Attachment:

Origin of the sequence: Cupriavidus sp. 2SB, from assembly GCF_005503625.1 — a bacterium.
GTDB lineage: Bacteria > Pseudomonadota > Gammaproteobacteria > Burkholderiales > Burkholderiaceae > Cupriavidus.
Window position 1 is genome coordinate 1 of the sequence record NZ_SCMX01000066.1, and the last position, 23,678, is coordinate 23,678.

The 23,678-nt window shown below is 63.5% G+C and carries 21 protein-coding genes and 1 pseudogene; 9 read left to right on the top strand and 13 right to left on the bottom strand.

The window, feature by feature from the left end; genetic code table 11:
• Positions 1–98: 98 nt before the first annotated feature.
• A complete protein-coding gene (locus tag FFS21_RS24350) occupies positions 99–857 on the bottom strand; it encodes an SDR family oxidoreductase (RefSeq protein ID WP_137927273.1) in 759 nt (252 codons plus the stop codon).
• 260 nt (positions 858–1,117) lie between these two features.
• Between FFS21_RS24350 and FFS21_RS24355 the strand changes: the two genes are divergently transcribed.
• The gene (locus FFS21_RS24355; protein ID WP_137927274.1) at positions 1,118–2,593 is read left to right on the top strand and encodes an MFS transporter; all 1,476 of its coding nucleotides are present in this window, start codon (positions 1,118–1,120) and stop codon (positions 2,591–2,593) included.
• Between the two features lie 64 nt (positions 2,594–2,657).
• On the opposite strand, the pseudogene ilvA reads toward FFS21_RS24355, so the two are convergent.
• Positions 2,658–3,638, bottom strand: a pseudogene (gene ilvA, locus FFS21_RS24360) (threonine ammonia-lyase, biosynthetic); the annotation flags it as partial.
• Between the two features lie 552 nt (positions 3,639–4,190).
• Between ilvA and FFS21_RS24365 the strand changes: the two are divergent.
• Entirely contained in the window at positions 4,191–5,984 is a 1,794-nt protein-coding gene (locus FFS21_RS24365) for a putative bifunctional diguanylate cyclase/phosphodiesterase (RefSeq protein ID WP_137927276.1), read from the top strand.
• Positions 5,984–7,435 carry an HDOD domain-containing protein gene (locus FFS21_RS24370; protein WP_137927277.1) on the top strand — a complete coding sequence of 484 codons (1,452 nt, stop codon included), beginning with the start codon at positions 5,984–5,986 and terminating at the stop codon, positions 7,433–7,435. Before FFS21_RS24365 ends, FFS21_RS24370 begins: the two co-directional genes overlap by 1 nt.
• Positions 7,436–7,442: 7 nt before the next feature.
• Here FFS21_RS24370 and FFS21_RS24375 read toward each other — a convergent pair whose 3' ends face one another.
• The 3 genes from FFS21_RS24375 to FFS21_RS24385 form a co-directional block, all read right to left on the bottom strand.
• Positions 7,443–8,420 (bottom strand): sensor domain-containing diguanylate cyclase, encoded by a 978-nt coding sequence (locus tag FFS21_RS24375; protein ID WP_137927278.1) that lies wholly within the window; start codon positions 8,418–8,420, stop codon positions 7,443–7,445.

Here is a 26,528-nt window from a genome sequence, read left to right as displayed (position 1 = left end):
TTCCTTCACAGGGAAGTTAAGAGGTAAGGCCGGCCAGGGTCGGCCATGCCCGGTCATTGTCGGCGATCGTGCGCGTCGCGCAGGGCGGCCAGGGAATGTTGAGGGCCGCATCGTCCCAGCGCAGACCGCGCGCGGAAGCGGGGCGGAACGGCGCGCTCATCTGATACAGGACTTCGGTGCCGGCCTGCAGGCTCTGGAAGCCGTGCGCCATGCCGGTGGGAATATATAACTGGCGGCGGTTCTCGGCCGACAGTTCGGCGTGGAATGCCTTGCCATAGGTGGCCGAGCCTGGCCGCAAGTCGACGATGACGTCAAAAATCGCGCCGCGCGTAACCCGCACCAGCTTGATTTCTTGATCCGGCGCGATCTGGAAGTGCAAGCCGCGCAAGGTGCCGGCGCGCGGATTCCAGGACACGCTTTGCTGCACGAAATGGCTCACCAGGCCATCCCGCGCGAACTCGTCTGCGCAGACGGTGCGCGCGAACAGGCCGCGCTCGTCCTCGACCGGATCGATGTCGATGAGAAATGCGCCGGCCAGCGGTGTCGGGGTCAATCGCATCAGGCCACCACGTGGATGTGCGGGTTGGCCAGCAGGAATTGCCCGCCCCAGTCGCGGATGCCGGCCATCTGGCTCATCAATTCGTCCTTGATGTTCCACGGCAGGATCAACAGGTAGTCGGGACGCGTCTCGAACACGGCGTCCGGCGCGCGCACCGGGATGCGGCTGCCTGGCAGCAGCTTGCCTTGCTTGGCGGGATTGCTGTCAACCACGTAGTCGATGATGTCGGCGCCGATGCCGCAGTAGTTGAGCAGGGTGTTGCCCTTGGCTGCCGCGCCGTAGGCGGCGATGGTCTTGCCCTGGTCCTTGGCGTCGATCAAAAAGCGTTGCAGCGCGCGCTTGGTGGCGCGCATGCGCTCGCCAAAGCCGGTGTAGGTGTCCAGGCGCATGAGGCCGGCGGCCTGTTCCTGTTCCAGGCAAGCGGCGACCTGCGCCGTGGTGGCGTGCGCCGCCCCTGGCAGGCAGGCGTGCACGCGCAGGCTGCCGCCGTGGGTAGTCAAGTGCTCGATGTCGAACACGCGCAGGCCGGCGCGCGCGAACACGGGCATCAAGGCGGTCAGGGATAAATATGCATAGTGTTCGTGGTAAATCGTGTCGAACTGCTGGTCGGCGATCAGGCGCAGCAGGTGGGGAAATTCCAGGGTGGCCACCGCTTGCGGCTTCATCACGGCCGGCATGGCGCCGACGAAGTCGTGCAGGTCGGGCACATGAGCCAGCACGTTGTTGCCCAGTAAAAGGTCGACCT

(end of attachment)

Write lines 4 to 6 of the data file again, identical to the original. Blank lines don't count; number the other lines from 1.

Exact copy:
The 23,678-nt window shown below is 63.5% G+C and carries 21 protein-coding genes and 1 pseudogene; 9 read left to right on the top strand and 13 right to left on the bottom strand.

The window, feature by feature from the left end; genetic code table 11:
• Positions 1–98: 98 nt before the first annotated feature.